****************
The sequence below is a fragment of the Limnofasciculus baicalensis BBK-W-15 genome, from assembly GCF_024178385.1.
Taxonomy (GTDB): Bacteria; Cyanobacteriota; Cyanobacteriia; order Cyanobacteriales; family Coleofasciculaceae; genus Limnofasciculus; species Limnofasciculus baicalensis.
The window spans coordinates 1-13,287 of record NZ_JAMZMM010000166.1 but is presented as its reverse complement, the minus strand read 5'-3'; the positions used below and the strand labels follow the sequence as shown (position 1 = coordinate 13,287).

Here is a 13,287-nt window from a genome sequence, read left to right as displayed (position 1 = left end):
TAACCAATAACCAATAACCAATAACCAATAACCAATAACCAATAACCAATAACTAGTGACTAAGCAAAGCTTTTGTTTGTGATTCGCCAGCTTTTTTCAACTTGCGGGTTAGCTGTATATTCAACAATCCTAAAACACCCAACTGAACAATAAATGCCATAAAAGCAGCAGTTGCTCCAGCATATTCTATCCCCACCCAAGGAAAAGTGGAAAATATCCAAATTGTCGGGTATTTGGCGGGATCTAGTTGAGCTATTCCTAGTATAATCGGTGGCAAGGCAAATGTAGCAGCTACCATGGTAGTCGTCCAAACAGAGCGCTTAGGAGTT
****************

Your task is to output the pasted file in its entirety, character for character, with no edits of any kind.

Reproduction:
The sequence below is a fragment of the Limnofasciculus baicalensis BBK-W-15 genome, from assembly GCF_024178385.1.
Taxonomy (GTDB): Bacteria; Cyanobacteriota; Cyanobacteriia; order Cyanobacteriales; family Coleofasciculaceae; genus Limnofasciculus; species Limnofasciculus baicalensis.
The window spans coordinates 1-13,287 of record NZ_JAMZMM010000166.1 but is presented as its reverse complement, the minus strand read 5'-3'; the positions used below and the strand labels follow the sequence as shown (position 1 = coordinate 13,287).

Here is a 13,287-nt window from a genome sequence, read left to right as displayed (position 1 = left end):
TAACCAATAACCAATAACCAATAACCAATAACCAATAACCAATAACCAATAACTAGTGACTAAGCAAAGCTTTTGTTTGTGATTCGCCAGCTTTTTTCAACTTGCGGGTTAGCTGTATATTCAACAATCCTAAAACACCCAACTGAACAATAAATGCCATAAAAGCAGCAGTTGCTCCAGCATATTCTATCCCCACCCAAGGAAAAGTGGAAAATATCCAAATTGTCGGGTATTTGGCGGGATCTAGTTGAGCTATTCCTAGTATAATCGGTGGCAAGGCAAATGTAGCAGCTACCATGGTAGTCGTCCAAACAGAGCGCTTAGGAGTT